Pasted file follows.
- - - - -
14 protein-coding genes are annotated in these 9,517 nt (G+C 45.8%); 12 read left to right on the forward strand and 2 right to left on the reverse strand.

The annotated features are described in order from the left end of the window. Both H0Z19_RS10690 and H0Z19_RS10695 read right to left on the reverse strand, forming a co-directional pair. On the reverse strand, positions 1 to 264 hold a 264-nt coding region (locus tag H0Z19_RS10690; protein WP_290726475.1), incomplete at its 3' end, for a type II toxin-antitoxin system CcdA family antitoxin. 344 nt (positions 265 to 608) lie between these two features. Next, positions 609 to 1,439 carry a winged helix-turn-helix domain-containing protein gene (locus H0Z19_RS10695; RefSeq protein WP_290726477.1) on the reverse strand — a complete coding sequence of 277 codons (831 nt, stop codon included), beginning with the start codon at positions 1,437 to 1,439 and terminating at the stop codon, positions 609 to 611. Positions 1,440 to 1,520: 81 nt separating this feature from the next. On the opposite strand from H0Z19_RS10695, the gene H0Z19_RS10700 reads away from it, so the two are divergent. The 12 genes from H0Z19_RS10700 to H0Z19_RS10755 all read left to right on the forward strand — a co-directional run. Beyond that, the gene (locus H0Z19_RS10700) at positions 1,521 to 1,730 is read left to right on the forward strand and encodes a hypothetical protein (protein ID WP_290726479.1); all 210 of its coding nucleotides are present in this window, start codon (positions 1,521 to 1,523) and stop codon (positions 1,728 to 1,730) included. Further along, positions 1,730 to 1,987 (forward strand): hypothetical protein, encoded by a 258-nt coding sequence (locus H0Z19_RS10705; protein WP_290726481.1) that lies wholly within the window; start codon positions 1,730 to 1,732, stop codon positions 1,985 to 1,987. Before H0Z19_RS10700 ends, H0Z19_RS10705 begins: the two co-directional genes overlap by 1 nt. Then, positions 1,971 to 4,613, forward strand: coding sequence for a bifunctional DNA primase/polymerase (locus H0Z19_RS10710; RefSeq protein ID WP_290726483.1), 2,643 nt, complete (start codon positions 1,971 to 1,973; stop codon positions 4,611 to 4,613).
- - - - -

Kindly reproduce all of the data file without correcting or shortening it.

14 protein-coding genes are annotated in these 9,517 nt (G+C 45.8%); 12 read left to right on the forward strand and 2 right to left on the reverse strand.

The annotated features are described in order from the left end of the window. Both H0Z19_RS10690 and H0Z19_RS10695 read right to left on the reverse strand, forming a co-directional pair. On the reverse strand, positions 1 to 264 hold a 264-nt coding region (locus tag H0Z19_RS10690; protein WP_290726475.1), incomplete at its 3' end, for a type II toxin-antitoxin system CcdA family antitoxin. 344 nt (positions 265 to 608) lie between these two features. Next, positions 609 to 1,439 carry a winged helix-turn-helix domain-containing protein gene (locus H0Z19_RS10695; RefSeq protein WP_290726477.1) on the reverse strand — a complete coding sequence of 277 codons (831 nt, stop codon included), beginning with the start codon at positions 1,437 to 1,439 and terminating at the stop codon, positions 609 to 611. Positions 1,440 to 1,520: 81 nt separating this feature from the next. On the opposite strand from H0Z19_RS10695, the gene H0Z19_RS10700 reads away from it, so the two are divergent. The 12 genes from H0Z19_RS10700 to H0Z19_RS10755 all read left to right on the forward strand — a co-directional run. Beyond that, the gene (locus H0Z19_RS10700) at positions 1,521 to 1,730 is read left to right on the forward strand and encodes a hypothetical protein (protein ID WP_290726479.1); all 210 of its coding nucleotides are present in this window, start codon (positions 1,521 to 1,523) and stop codon (positions 1,728 to 1,730) included. Further along, positions 1,730 to 1,987 (forward strand): hypothetical protein, encoded by a 258-nt coding sequence (locus H0Z19_RS10705; protein WP_290726481.1) that lies wholly within the window; start codon positions 1,730 to 1,732, stop codon positions 1,985 to 1,987. Before H0Z19_RS10700 ends, H0Z19_RS10705 begins: the two co-directional genes overlap by 1 nt. Then, positions 1,971 to 4,613, forward strand: coding sequence for a bifunctional DNA primase/polymerase (locus H0Z19_RS10710; RefSeq protein ID WP_290726483.1), 2,643 nt, complete (start codon positions 1,971 to 1,973; stop codon positions 4,611 to 4,613).